Melissa Traylor v. Carolyn W. Colvin


PER CURIAM OPINION FILED - THE COURT: James B. Loken, Kermit E. Bye and Duane Benton (UNPUBLISHED) [4091714] [13-1432]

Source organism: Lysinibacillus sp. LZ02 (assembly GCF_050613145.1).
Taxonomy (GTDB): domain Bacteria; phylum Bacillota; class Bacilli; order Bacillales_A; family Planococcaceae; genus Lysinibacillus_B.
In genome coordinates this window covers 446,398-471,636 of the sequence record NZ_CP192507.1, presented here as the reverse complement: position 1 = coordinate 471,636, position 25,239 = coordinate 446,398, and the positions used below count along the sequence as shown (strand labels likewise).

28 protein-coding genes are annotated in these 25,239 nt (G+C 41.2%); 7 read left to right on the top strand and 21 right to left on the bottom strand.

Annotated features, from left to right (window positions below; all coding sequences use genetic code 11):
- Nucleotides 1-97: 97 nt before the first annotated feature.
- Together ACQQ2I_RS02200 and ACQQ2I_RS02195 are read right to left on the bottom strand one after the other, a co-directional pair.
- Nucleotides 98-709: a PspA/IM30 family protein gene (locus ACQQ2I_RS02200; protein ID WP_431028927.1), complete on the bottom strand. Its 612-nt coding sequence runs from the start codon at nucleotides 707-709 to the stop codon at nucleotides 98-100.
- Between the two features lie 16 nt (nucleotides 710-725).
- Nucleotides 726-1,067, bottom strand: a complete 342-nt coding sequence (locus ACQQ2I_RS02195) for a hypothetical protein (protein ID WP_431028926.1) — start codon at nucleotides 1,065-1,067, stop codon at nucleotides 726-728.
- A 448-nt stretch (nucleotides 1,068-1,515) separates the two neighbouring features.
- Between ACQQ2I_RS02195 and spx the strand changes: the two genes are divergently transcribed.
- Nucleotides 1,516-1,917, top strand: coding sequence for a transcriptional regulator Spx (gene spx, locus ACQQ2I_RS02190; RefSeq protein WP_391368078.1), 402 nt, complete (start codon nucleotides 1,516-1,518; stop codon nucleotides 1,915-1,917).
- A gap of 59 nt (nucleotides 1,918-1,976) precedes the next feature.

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United States Court of Appeals For the Eighth Circuit ___________________________ No. 13-1432 ___________________________ Melissa Traylor, on behalf of Christopher Traylor lllllllllllllllllllll Plaintiff - Appellant v. Carolyn W. Colvin, Acting Commissioner of Social Security Administration lllllllllllllllllllll Defendant - Appellee ____________ Appeal from United States District Court for the Eastern District of Arkansas - Helena ____________ Submitted: October 30, 2013 Filed: November 1, 2013 [Unpublished] ____________ Before LOKEN, BYE, and BENTON, Circuit Judges. ____________ PER CURIAM. Appellate Case: 13-1432 Page: 1 Date Filed: 11/01/2013 Entry ID: 4091714 Melissa Traylor, on behalf of Christopher Traylor, appeals the district court’s1 order affirming the denial of disability insurance benefits and supplemental security income. Upon de novo review, we find that the administrative law judge’s (ALJ’s) decision is supported by substantial evidence on the record as a whole. See Van Vickle v. Astrue, 539 F.3d 825, 828 & n. 2 (8th Cir. 2008). Specifically, we find that because the ALJ gave several valid reasons for her credibility determination, it is entitled to deference. See Renstrom v. Astrue, 680 F.3d 1057, 1065 (8th Cir. 2012). We disagree with Traylor that the ALJ, in determining residual functional capacity (RFC), was required to give substantial weight to the opinions of two chiropractors, especially given that there are no treatment records from the one chiropractor and that the other saw Christopher Traylor only once for testing and gave a statement unrelated to the disability applications at issue here. See 20 C.F.R. §§ 404.1513(d), 416.913(d) (evidence from chiropractors may be used to show severity of claimant’s impairment and how it affects claimant’s ability to work); see also Martise v. Apfel, 641 F.3d 909, 925 (8th Cir. 2011) (in deciding how much weight to accord treating physician’s opinion, ALJ must consider length of treatment and frequency of examinations); Cox v. Barnhart, 345 F.3d 606, 608 (8th Cir. 2003) (conclusory statements by doctor, if unsupported by medical record, do not bind ALJ in his disability determination). Finally, we find that the ALJ’s RFC determination is consistent with the medical evidence, see Jones v. Astrue, 619 F.3d 963, 971 (8th Cir. 2010) (ALJ is responsible for determining RFC based on all relevant evidence, including medical records, observations of treating physicians and others, and claimant’s own description of his limitations; RFC must be supported by some medical evidence); and that, contrary to Traylor’s contention, the vocational expert’s testimony constituted substantial evidence, because it was based on a hypothetical that accounted for all of the proven 1 The Honorable H. David Young, United States Magistrate Judge for the Eastern District of Arkansas, to whom the case was referred for final disposition by consent of the parties pursuant to 28 U.S.C. § 636(c). -2- Appellate Case: 13-1432 Page: 2 Date Filed: 11/01/2013 Entry ID: 4091714 impairments, see Boettcher v. Astrue, 652 F.3d 860, 867-68 (8th Cir. 2011). The judgment of the district court is affirmed. ______________________________ -3- Appellate Case: 13-1432 Page: 3 Date Filed: 11/01/2013 Entry ID: 4091714

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